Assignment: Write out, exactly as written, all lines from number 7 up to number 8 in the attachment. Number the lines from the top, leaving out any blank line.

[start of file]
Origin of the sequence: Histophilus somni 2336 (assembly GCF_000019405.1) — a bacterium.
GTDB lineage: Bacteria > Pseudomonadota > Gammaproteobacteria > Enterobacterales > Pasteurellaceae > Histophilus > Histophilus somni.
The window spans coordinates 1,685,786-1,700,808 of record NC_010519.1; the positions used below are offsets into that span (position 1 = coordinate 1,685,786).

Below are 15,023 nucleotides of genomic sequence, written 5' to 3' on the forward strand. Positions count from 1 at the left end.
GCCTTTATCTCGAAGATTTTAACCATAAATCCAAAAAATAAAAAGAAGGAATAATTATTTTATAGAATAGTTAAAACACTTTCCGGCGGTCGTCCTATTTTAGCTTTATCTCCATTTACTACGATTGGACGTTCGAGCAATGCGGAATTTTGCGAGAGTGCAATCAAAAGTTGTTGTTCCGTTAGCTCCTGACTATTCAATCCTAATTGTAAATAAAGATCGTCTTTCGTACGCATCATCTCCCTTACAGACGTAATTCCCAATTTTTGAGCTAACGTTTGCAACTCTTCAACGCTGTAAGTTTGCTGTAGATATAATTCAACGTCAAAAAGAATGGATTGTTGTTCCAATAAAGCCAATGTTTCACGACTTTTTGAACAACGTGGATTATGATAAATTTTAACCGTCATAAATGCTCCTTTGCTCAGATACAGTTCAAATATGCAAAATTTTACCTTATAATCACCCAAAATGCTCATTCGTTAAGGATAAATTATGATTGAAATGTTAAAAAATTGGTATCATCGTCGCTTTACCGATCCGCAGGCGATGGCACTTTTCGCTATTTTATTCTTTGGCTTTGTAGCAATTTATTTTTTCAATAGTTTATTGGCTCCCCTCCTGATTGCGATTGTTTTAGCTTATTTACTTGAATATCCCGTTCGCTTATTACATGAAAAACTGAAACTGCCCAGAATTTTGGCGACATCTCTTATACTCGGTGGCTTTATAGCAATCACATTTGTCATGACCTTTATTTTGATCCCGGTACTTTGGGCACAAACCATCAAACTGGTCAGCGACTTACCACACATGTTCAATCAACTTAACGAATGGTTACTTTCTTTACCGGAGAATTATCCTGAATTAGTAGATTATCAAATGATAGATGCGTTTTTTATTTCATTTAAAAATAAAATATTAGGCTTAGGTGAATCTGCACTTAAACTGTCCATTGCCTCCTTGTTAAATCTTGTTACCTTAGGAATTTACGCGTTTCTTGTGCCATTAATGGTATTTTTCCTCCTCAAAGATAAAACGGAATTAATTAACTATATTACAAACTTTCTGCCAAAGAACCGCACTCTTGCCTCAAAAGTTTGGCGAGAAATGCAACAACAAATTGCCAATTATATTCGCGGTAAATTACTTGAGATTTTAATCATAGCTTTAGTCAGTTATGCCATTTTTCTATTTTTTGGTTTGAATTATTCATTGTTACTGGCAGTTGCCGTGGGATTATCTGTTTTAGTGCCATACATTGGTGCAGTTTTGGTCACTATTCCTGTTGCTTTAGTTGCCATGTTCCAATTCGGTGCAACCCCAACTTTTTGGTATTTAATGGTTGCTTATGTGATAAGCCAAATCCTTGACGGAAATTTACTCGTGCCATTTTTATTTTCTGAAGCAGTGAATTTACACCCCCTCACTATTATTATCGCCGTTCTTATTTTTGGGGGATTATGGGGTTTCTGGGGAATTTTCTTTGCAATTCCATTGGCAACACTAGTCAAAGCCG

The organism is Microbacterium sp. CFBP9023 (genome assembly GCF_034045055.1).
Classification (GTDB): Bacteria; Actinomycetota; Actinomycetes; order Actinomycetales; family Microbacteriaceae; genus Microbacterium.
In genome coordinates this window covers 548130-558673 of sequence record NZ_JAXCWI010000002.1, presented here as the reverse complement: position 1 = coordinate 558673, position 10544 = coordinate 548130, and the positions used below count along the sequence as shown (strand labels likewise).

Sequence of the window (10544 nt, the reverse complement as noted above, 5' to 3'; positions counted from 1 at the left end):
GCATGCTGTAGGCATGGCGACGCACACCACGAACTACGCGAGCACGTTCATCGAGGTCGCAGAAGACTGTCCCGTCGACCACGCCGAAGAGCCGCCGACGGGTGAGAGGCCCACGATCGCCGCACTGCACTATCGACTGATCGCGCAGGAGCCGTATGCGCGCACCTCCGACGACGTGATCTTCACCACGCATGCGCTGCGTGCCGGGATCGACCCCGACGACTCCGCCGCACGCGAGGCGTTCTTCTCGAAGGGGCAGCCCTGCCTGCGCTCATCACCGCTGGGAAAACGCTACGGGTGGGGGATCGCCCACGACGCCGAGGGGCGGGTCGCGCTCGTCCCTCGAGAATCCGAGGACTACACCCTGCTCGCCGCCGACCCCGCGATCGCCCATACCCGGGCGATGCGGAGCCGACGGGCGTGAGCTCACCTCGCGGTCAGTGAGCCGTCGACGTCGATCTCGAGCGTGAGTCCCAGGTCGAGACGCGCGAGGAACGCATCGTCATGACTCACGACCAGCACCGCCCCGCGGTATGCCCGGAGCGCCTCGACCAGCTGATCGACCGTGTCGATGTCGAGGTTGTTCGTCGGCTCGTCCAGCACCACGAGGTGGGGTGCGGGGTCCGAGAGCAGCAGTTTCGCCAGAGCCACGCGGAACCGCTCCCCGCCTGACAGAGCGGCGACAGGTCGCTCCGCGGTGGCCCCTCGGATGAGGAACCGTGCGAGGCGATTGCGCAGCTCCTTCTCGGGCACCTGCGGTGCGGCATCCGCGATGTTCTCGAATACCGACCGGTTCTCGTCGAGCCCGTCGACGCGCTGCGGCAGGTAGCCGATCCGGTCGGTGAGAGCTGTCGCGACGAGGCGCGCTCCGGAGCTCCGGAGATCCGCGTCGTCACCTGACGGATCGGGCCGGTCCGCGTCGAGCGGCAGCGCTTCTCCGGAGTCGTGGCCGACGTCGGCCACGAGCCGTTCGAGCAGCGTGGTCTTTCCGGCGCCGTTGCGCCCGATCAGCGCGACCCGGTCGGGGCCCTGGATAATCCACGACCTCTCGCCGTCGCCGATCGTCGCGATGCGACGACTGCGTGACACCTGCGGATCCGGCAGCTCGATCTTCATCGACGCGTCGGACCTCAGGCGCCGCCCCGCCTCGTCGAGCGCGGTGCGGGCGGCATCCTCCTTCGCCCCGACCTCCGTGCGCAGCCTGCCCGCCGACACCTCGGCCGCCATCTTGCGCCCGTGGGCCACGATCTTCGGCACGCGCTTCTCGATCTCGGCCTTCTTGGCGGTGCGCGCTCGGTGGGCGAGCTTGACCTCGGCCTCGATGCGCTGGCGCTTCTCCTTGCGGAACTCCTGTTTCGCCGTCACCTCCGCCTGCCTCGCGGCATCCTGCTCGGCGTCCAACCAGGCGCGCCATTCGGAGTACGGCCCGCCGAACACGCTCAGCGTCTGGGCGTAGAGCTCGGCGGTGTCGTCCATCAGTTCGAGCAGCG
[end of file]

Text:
Classification (GTDB): Bacteria; Actinomycetota; Actinomycetes; order Actinomycetales; family Microbacteriaceae; genus Microbacterium.
In genome coordinates this window covers 548130-558673 of sequence record NZ_JAXCWI010000002.1, presented here as the reverse complement: position 1 = coordinate 558673, position 10544 = coordinate 548130, and the positions used below count along the sequence as shown (strand labels likewise).